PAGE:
• properties: each appender type has it’s own properties. See the manual for all properties for a certain logger type. For example: a file logger needs a file path, a db logger needs a datasource and a table.


Categories will give you the most advanced configuration option. If you create loggers named after your components ( by adding the dot separated component path as a category for your logger), you can use these categories to set logging levels and logging destinations. We use a concept called Category Inheritance for this. Some examples can be found in the manual. Let’s say we have the following categories:

root = {
  levelMin="FATAL", levelMax="INFO", 
categories = {
  "coldbox.system" : {
  "myModule" : {

So, if you have a logger named “coldbox.system.core.util.Util” there is no category defined, but if you traverse your path and look at the parent category you will find:

  • coldbox.system.core.util
  • coldbox.system.core
  • coldbox.system and this has a category defined. So this component will only log fatal, error and warn levels and sent it to myFileAppender (which I defined in the appender part).

If I have a logger for “myModule.someComponent” it will match the myModule category and log everything from fatal to debug in myDebugFileAppender.

The special case is when your component is NOT in some of the specified categories. In that case it will finally match your root logger, so all other categories will be sent to both your myFileAppender and myDBAppender for all Levels from fatal to info. So no debugging here, although there are simple ways to adjust this setting for your development environment.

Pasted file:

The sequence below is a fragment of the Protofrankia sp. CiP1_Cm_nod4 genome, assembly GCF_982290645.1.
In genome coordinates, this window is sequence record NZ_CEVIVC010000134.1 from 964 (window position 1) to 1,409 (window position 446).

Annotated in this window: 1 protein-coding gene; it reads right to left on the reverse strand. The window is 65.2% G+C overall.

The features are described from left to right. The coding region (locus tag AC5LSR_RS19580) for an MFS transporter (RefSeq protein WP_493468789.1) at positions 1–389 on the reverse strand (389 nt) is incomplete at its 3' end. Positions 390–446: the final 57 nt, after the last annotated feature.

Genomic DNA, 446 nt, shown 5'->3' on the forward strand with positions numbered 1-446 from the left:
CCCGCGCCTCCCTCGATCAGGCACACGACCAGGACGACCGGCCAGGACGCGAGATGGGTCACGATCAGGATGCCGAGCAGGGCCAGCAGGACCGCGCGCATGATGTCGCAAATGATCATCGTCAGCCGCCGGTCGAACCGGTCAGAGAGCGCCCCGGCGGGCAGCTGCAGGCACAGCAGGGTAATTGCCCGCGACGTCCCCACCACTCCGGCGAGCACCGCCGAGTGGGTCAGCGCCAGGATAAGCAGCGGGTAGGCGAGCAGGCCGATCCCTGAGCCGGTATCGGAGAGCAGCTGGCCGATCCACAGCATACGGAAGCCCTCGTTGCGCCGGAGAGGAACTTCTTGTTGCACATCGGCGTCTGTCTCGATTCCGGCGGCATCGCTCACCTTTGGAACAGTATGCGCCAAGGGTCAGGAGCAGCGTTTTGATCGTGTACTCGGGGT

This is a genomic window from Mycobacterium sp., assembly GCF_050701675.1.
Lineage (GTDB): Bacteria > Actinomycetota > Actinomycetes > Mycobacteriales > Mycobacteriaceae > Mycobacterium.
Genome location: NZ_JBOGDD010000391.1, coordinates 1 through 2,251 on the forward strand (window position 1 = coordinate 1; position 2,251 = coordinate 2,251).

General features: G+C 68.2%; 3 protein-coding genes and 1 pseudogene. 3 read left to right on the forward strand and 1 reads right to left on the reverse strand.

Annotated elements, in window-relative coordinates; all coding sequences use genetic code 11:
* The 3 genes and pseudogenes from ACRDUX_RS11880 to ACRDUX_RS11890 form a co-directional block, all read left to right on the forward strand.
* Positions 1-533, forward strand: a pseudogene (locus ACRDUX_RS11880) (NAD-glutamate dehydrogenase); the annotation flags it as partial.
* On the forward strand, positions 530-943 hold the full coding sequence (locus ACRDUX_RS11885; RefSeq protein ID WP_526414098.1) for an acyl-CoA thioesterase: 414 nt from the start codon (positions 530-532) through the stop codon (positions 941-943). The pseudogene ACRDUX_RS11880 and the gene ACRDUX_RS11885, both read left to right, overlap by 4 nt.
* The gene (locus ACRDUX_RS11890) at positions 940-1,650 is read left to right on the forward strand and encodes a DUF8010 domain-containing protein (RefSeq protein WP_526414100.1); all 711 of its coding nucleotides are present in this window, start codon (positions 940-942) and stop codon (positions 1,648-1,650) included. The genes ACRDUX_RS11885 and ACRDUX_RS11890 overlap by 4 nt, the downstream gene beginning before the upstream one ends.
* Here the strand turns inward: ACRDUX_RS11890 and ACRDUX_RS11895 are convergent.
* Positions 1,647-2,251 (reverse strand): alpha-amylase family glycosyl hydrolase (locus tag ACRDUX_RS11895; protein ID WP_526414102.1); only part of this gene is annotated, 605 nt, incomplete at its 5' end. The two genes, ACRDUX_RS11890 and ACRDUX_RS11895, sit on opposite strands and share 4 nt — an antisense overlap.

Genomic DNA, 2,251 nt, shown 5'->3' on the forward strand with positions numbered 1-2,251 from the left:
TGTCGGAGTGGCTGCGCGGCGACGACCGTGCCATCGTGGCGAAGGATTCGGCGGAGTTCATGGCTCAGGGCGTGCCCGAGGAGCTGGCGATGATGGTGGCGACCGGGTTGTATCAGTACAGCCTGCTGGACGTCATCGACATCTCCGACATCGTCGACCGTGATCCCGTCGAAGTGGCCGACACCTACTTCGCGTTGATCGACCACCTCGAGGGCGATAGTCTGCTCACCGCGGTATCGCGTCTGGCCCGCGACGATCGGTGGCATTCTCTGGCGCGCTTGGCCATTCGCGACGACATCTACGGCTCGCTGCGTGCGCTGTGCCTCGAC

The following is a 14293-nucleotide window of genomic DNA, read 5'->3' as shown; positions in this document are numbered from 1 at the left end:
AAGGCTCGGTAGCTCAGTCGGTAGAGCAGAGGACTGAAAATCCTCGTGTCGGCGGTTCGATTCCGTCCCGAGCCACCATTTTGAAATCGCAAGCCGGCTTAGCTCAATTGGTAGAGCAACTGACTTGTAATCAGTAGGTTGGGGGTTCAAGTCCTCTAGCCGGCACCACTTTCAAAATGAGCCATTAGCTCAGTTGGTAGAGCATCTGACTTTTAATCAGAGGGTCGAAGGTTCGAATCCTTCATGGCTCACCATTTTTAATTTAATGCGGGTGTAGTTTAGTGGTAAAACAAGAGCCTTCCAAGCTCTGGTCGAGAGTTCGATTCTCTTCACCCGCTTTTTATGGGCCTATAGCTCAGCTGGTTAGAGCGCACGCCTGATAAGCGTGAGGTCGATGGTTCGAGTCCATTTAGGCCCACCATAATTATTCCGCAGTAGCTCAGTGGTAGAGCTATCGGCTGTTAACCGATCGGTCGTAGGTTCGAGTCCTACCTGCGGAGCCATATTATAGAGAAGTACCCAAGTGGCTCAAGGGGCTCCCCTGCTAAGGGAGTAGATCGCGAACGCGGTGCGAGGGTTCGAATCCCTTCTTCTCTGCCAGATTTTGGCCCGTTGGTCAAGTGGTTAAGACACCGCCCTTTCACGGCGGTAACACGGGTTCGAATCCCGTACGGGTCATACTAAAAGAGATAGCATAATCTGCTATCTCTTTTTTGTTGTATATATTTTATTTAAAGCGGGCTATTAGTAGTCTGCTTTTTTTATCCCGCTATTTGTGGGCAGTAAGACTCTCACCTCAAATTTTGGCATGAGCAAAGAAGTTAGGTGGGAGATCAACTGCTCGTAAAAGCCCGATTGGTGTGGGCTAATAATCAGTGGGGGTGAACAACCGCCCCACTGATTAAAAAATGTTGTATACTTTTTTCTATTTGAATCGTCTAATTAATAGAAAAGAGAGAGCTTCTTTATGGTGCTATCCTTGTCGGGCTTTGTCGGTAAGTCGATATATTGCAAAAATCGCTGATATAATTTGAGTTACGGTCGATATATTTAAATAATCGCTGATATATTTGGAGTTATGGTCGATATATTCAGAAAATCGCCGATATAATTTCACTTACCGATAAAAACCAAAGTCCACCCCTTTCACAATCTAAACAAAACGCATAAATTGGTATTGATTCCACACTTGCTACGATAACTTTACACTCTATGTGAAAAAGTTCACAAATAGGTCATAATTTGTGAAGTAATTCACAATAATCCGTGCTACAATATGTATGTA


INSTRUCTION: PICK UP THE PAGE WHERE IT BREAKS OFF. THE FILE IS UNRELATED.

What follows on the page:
Implicit categories

The coldbox configuration has a few more keys, such as debug, info, warning, error, fatal and off. They are mentions in the configuration examples as implicit categories. Actually they are just a different point of view on configuration. You start with a levelMax, and specify which categories you want to use for that level. Some examples:

// silence model.class, model2.class2
off   = ["model.class", "model2.class2"],
// make myNewModule and qb very chatty
debug = ["myNewModule","qb"]

These implicit categories look very handy compared to the categories definitions above, but they have their limitations. You can’t change appenders here, and you also cannot change the levelMin. For just restricting the verbosity of your logging they are very handy

More configuration options

In this post I showed you many of the basic Logbox options. There is a lot more. One of the things we found quite useful: customising the output of our appenders, so we could log more info in each event. This can be done by creating your own Layout or by creating your own appenders. In some future posts I will show you how and also give some ideas on integration your logging in your handlers and libraries for auditing and performance monitoring. We send a lot of info to a logging database, so we will also create some ultra basic viewer which integrates in our applications.

Happy logging!